The Patterns of Cross-Border Portfolio Investments in the GCC Region: Do Institutional Quality and the Number of Expatriates Play a Role?

By Balli, Faruk; Louis, Rosmy J. et al. | Journal of Economics and Finance, October 2011 | Go to article overview

The Patterns of Cross-Border Portfolio Investments in the GCC Region: Do Institutional Quality and the Number of Expatriates Play a Role?


Balli, Faruk, Louis, Rosmy J., Osman, Mohammad, Journal of Economics and Finance


Abstract In this paper, we document the determinants of portfolio investments to Gulf Cooperation Council (GCC) economies by bringing up the role played by market forces, cultural affinities, and institutional quality. We classify the GCC economies as host to 35 countries as per the Coordinated Portfolio Investment Surveys (CPIS) of the IMF for the period 2001-2006. Using the CPIS data and data from various other reliable sources and appropriate panel data analysis techniques, we find a number of interesting results: 1) the relatively higher quality of institutional set up in GCC in comparison to other countries; 2) the relative volume of expatriates across source countries in GCC soil; and 3) bilateral factors such as trade linkages between GCC and source countries, all statistically and significantly explain portfolio investments to the GCC region. Additionally, we uncover the existence of a portfolio "GCC bias". That is, GCC investors exhibit a strong preference towards their own markets when allocating their cross border financial asset holdings.

Keywords International Portfolio Allocation * GCC * Bilateral Linkage * Institutional Quality * Expatriates

JEL Classification E44 * F15 * F36 * F41

I Introduction

The objective of this paper is to shed lights on the determinants of portfolio investments to Gulf Cooperation Council (hereafter GCC) countries by investigating the role played by market forces, labor in-migration, cultural affinities, and institutional quality. The GCC is an interesting case begging for in-depth understanding of capital inflows for many reasons. Following the oil crisis of the 1970s and early 1980s, the GCC had seen the largest increase in oil and gas export revenues. Although part of this money was invested at home to build infrastructure and develop the agricultural sector, a large portion was also allocated to finance investment in the United States and Europe and heavy weaponry. These investments took place to respond to two urgencies at the time: the need for protection against political instability and conflicts in the region and the need to reduce reliance on oil revenues. During the 1970s and the 1980s when war was raging in the Middle-East, it was inconceivable for the rather risk-averse investors to allocate their portfolio in the region since the people who live there and the governments themselves were expatriating capital in the hope of not losing it all at once in a conflict. Moreover, in most of these countries, the law did not permit foreigners to own properties and have their own businesses without a local sponsor.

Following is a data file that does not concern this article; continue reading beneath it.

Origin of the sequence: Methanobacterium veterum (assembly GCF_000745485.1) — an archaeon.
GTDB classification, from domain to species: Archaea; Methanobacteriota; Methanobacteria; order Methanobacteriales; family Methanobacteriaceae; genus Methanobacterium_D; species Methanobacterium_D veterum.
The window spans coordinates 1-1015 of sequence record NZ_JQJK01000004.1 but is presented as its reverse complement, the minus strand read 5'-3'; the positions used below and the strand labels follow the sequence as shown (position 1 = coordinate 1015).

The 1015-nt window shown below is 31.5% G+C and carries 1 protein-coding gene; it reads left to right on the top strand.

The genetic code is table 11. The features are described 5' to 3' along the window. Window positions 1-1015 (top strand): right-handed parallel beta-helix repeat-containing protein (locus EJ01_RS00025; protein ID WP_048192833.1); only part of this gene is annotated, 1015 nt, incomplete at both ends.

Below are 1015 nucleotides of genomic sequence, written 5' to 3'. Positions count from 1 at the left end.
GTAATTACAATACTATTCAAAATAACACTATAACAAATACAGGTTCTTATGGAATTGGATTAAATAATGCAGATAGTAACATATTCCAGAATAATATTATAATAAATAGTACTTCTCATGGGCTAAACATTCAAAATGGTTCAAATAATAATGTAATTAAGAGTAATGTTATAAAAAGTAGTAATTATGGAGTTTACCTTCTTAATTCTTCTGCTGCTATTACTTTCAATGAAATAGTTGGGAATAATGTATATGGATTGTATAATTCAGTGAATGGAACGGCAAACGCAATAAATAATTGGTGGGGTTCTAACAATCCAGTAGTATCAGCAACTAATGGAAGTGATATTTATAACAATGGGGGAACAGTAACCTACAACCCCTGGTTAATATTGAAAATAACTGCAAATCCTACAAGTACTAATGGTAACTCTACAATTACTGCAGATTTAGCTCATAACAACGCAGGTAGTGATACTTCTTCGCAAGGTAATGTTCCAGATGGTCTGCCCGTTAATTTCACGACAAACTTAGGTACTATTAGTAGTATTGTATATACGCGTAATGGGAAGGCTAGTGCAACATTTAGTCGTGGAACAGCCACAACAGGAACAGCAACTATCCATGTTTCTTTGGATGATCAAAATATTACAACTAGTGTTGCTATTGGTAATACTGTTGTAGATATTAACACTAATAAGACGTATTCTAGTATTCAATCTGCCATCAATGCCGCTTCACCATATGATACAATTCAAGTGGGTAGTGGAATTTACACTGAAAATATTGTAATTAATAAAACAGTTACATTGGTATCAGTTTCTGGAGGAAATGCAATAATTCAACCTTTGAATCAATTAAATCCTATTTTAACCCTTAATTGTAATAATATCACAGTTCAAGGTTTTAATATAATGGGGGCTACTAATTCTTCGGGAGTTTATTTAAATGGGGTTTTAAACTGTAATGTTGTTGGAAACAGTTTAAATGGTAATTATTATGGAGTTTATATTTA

Although massive investments of GCC oil revenues in US and European markets have solidified political relationships with the West and have provided the much needed protection to keep the political landscape intact, domestic macroeconomic structural reforms did not deliver the good as anticipated. It did not take long for these countries (mostly Saudi Arabia) to realize that supports to the agricultural sector for example out of oil revenues were not the best usage of financial resources when oil prices tumbled in 1983 and thereafter (Hourani et al. 2004). However, a series of unfortunate events that took place in the 1990s and 2000s has brought to the GCC the opportunity to correct the mistakes of the past as oil and gas prices were climbing again to reach record levels in 2000 and thereafter. Also, these events have changed the patterns of portfolio investments to GCC countries. With the SeptemberII attack on US soil, many individuals of Arab descent who had investments in the US and other western countries were looking for a safe haven as fear was mounting that these countries might freeze their capital alleging that they have ties to terrorist organizations. No other countries in the Middle-East and Africa represented a better alternative than the GCC region. The invasion of Iraq in 2003 and the rise of extremism giving rise to a halt in the production of oil in Iraq and a reduction in the world supply of crude oil and natural gas have also benefited the GCC as the price of oil had reached levels never seen before. …

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